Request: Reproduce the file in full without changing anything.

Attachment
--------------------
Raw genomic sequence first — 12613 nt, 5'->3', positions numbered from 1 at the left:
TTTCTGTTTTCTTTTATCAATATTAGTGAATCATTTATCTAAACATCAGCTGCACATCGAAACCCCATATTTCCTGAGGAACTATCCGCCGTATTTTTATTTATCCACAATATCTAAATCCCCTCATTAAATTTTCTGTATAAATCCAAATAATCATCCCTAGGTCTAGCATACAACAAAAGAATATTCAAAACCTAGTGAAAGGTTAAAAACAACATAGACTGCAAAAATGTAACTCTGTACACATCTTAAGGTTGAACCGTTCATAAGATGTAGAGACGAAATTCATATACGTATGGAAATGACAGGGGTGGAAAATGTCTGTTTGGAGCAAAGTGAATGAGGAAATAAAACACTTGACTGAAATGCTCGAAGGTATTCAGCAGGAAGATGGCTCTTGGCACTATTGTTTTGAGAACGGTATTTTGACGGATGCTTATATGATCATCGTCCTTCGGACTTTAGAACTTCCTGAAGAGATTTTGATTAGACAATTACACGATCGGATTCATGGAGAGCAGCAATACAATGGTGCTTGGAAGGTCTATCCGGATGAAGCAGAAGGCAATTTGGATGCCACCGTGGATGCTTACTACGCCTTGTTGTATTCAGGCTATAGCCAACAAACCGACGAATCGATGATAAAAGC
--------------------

Raw genomic sequence first — 12613 nt, 5'->3', positions numbered from 1 at the left:
TTTCTGTTTTCTTTTATCAATATTAGTGAATCATTTATCTAAACATCAGCTGCACATCGAAACCCCATATTTCCTGAGGAACTATCCGCCGTATTTTTATTTATCCACAATATCTAAATCCCCTCATTAAATTTTCTGTATAAATCCAAATAATCATCCCTAGGTCTAGCATACAACAAAAGAATATTCAAAACCTAGTGAAAGGTTAAAAACAACATAGACTGCAAAAATGTAACTCTGTACACATCTTAAGGTTGAACCGTTCATAAGATGTAGAGACGAAATTCATATACGTATGGAAATGACAGGGGTGGAAAATGTCTGTTTGGAGCAAAGTGAATGAGGAAATAAAACACTTGACTGAAATGCTCGAAGGTATTCAGCAGGAAGATGGCTCTTGGCACTATTGTTTTGAGAACGGTATTTTGACGGATGCTTATATGATCATCGTCCTTCGGACTTTAGAACTTCCTGAAGAGATTTTGATTAGACAATTACACGATCGGATTCATGGAGAGCAGCAATACAATGGTGCTTGGAAGGTCTATCCGGATGAAGCAGAAGGCAATTTGGATGCCACCGTGGATGCTTACTACGCCTTGTTGTATTCAGGCTATAGCCAACAAACCGACGAATCGATGATAAAAGC